Nevertheless, Moloney does not absolve him from his responsibility, as Belfast commander and briefly as chief of staff, during some of the worst violence. Although he was in jail and had no part in the conception of Bloody Friday, he is accused of being involved in its organisation. Once Adams was convinced that more could be gained by politics than terrorism, he was just as determined and devious in getting his way. The old socialist - who hesitated before joining the Provisionals in 1970 - reappeared, though never so openly as to worry his American supporters.

Ever the charmer, who goes out of his way to make a personal connection with anyone he meets, Adams only occasionally allows a glimpse of his private life or inner feelings. When he reads another book that fails to penetrate his bullet-proof shell, the passage that might offend him most may be an account of his wife's arrival at an army meeting in 1972.

Someone present describes how she burst in, sitting on Adams's lap and going all "kissy-kissy", stroking his hair. What if her husband was unfaithful, she was asked? "This is all I care about," she replied, holding up her ring, and Adams giggled.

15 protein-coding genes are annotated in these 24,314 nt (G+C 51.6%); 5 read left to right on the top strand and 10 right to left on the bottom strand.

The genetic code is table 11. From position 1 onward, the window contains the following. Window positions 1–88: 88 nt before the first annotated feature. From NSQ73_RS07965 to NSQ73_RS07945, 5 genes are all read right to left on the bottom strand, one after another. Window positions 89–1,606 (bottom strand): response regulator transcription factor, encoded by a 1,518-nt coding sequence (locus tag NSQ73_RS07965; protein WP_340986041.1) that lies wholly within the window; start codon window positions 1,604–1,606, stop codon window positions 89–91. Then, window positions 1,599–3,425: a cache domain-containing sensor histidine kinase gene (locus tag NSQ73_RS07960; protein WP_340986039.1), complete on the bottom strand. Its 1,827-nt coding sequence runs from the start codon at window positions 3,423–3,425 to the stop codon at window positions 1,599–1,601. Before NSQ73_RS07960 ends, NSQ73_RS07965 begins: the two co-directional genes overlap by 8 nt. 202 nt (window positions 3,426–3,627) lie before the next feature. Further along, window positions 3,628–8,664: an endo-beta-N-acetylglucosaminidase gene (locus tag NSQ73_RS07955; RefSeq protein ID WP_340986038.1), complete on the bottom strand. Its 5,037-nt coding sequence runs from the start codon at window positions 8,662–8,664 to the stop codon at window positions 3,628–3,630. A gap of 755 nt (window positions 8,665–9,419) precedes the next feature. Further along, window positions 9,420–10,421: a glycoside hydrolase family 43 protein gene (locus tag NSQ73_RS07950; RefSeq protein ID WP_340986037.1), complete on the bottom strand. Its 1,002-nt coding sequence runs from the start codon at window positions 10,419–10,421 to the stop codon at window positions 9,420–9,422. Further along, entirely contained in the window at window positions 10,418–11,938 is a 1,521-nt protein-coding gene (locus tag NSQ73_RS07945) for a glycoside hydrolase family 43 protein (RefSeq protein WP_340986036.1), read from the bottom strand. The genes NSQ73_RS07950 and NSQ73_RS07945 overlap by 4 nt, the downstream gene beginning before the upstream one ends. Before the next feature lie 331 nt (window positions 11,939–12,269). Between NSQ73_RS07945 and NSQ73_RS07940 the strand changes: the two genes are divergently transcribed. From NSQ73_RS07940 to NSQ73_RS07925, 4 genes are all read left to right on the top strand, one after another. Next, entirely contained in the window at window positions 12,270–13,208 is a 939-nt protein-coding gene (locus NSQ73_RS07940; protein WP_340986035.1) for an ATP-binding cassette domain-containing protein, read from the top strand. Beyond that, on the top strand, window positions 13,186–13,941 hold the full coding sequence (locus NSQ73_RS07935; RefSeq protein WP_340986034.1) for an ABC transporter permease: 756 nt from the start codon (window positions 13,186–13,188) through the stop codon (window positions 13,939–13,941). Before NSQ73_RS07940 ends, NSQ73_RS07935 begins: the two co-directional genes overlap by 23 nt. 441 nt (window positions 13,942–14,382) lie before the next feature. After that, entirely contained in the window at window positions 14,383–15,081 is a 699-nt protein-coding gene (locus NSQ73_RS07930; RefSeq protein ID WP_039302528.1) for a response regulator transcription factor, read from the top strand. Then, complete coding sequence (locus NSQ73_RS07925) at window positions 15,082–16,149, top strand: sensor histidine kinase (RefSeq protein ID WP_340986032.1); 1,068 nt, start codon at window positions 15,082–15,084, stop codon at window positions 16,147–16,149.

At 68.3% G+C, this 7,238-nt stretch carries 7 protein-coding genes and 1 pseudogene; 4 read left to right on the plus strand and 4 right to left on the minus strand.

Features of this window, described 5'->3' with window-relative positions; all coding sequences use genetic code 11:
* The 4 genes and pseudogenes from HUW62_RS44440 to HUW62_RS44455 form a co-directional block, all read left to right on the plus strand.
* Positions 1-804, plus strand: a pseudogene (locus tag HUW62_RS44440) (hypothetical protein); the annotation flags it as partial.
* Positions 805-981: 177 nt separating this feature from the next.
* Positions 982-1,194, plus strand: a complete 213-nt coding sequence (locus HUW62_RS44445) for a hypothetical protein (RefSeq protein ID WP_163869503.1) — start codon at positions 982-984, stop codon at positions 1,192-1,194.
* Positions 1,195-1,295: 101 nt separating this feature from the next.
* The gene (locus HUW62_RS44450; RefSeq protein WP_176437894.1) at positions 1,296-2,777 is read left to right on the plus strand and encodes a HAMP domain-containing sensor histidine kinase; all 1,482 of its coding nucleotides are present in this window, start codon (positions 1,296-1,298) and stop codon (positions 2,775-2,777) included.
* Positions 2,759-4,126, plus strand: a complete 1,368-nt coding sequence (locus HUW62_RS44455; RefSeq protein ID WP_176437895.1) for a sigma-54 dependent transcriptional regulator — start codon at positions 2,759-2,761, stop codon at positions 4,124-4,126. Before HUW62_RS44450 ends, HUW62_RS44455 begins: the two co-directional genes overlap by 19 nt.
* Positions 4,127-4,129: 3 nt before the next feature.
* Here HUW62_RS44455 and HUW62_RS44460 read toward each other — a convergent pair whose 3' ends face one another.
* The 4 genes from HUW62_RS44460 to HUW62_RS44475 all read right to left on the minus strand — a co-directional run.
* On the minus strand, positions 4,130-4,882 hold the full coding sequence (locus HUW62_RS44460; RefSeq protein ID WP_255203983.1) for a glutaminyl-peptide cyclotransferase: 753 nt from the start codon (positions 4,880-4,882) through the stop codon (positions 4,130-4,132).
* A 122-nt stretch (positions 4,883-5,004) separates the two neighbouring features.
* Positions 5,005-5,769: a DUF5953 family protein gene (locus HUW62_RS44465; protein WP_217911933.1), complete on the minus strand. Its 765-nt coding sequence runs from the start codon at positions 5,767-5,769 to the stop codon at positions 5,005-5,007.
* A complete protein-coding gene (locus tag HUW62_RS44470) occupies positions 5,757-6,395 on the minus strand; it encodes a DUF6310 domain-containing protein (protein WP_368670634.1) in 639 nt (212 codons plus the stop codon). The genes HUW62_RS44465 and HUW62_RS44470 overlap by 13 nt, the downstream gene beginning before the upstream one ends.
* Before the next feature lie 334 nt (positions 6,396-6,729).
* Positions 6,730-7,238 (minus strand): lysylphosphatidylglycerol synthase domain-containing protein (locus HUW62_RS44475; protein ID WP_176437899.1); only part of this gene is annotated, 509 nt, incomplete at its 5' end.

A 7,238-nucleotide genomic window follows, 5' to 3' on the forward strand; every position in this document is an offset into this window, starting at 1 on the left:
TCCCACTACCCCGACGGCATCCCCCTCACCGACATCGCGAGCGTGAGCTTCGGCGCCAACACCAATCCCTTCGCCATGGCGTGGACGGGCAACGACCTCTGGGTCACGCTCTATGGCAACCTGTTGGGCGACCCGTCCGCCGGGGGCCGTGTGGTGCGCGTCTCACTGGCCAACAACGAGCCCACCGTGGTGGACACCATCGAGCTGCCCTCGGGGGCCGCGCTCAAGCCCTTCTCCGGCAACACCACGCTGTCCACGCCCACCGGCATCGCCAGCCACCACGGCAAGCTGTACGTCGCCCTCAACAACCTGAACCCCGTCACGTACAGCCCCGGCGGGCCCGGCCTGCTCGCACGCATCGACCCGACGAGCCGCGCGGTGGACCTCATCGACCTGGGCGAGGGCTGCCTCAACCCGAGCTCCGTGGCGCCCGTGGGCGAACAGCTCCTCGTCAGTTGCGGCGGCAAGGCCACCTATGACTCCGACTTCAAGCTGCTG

The only other tabloid titbit also dates back to the early years, when an informer who was an estate agent used to give the keys of houses for sale to IRA men. They would use them for rendezvous with girlfriends, presumably having their pillow talk recorded by the RUC.

War was Adams's means of getting to a position of influence, but this record shows how he used it, after some prompting, to work for political change. There always was an alternative, through the ballot box, but first the IRA and Sinn Fein had to be convinced that the system could be used to their advantage.